The television show, "24," featuring special counter-terrorist agent, Jack Bauer, was quite popular at the time. One night after the show, the vision suddenly came to me like a flash: What if we asked other churches, groups, and individuals if they would 'match' Fern Creek in dedication, vision, and partnership — to each 'adopt' the construction of a Prayer Shelter. The shelters would be less expensive (originally about $5000 each; now, years later, a bit more), permitting the lion's share of the balance of the gift to go toward the construction of Phase I of the over all project at Emerald Hills (the phase we've just completed in the past year). Interestingly, my original concept was to propose "24 shelters, each of which would represent a commitment of $24,000." However, only a day or two later, I began to realize that we actually could use a few more dollars than that. It was then that I got the idea of grabbing the number, "29," which, I proposed, would represent the "29th chapter of the book of Acts." Sharp Bible students will quickly recall that Acts 28 ends abruptly, with no explanation as to what was to follow. This abrupt non-ending has caused some preachers and writers to propose that God might have intentionally left the book of Acts without a clear ending because, in effect, "We're still writing it today." Those who have studied Acts will note that it's a book filled with missionary journeys and the establishment of new churches in faraway lands. The fact that it is "endless" is compelling, suggesting that missionary work and new church-planting are still fulfilling the 29th chapter of Acts today. Thus came the idea for "29."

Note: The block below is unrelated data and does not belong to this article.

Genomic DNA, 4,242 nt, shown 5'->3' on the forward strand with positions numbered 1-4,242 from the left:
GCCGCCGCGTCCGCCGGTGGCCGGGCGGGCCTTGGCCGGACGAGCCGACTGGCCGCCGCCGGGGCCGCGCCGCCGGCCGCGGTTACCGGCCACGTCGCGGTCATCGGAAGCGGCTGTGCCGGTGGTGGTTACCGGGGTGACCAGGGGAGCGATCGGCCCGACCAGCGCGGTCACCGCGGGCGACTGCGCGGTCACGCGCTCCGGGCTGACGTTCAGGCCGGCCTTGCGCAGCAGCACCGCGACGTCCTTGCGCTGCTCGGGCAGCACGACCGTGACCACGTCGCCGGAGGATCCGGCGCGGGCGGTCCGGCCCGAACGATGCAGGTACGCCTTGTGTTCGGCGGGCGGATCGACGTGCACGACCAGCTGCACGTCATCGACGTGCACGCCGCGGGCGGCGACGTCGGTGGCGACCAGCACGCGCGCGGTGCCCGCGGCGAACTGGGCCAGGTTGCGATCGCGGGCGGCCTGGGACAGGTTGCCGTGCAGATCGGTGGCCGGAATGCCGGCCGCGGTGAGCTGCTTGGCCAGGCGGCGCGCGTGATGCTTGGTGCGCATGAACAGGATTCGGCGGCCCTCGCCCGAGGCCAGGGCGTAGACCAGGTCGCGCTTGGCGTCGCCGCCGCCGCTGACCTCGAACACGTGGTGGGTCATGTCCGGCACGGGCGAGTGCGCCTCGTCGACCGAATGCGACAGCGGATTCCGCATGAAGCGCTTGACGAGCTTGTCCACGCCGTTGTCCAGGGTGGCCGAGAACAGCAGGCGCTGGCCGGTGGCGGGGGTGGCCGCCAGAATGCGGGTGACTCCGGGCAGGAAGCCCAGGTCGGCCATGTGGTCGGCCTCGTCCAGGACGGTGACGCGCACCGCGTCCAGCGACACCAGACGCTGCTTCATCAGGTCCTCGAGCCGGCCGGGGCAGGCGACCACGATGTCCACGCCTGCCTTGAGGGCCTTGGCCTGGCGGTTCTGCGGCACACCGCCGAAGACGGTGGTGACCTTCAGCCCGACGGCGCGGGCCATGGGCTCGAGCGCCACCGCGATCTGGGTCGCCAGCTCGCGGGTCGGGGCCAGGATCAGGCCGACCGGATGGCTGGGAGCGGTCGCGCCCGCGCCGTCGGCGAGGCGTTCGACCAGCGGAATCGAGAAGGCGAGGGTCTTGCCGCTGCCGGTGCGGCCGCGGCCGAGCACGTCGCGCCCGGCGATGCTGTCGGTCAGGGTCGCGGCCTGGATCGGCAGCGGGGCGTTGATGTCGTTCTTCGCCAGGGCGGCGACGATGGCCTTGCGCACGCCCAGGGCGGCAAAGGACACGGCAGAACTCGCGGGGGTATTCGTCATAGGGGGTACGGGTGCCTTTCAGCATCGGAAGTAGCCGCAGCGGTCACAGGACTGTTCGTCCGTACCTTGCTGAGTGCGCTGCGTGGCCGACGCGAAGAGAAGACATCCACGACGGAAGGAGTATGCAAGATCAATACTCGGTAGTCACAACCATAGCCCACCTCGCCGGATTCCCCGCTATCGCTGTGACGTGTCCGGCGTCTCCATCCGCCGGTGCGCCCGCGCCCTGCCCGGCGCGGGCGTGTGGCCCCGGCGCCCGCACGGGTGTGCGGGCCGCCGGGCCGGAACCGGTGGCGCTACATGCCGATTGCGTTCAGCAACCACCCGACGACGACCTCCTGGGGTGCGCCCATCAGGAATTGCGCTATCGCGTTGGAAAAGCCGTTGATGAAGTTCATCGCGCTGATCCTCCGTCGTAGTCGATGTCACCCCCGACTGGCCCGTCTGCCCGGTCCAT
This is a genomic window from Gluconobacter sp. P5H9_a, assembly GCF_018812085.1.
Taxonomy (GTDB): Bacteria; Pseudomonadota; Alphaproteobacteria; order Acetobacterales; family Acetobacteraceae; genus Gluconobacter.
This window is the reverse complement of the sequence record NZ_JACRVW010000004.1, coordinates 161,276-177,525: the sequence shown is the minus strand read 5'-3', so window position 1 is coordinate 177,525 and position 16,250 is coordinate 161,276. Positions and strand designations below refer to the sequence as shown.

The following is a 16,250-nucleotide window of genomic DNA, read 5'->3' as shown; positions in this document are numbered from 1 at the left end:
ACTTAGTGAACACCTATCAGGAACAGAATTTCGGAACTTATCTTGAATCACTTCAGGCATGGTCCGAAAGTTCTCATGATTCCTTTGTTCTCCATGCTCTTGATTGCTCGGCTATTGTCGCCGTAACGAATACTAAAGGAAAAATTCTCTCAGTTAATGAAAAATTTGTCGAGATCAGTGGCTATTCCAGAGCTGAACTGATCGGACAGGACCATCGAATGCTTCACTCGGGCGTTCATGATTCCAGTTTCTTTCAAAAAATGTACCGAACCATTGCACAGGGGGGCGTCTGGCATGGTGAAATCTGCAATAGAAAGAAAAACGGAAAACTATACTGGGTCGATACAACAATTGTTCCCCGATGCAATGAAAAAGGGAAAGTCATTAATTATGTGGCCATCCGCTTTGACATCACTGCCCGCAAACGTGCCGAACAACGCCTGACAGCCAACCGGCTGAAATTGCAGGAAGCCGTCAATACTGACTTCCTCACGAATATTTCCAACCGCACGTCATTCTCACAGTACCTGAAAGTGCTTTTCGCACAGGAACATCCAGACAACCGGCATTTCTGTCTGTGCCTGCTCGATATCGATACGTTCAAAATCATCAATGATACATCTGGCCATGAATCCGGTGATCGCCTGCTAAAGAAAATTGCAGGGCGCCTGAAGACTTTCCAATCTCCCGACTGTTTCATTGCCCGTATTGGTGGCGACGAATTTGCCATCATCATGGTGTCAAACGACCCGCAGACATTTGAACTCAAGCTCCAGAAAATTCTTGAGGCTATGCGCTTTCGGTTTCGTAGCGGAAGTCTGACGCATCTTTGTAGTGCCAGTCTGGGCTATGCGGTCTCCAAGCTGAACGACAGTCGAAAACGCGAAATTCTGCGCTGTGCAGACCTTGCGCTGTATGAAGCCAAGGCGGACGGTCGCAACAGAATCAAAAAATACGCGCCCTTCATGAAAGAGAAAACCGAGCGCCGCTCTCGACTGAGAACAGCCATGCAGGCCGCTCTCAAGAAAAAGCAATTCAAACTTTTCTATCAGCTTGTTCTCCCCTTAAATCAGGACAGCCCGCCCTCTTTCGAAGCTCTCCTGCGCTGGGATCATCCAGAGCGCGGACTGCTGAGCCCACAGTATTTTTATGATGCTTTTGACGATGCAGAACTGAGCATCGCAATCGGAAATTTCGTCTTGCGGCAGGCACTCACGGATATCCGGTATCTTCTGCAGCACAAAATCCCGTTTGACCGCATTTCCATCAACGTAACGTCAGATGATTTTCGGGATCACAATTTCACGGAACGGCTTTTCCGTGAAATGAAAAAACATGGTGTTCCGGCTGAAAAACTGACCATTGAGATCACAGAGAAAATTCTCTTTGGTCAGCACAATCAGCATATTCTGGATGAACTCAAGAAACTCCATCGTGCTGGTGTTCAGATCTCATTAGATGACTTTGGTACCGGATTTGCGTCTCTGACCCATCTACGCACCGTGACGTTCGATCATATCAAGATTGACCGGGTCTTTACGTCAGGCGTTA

Since that day, in addition to Fern Creek's commitment (which we formally consider to be the initial "dare" structure in the plan), 29 additional churches, groups, and individuals have adopted these beautiful little 10'x10' Prayer Shelters. (We use gazebo kits made of polyvinyl, for long, maintenance-free lives in the woods.) Adopting groups include entities in 8 states. They represent sacrificial gifts from 19 different churches, ranging in church membership from 90 to 20,000. In addition, there are 5 tribute gifts (in honor of a special someone), plus gifts from 2 businesses, a non-profit foundation, a weekly missions publication, a loose-knit group of neighbors of Emerald Hills, and finally, an 'idea.' The idea is — that one shelter should be dedicated to the "Widow's mite," meaning that the giving would come from small gifts, given by schoolteachers, students, farmers, and the like — men, women, and children without lots of money, but with big hearts. All their small gifts, taken together, add up to so much. In fact, as of Sept. 1st, 2010, they've given $23,176.41, and are thus less than $2000 away from their goal of $25,000. (We actually invited our 29 Partners to give $25,000 if their gifts would be given over time, to help us absorb some of the interest on the Phase I repayment campaign.)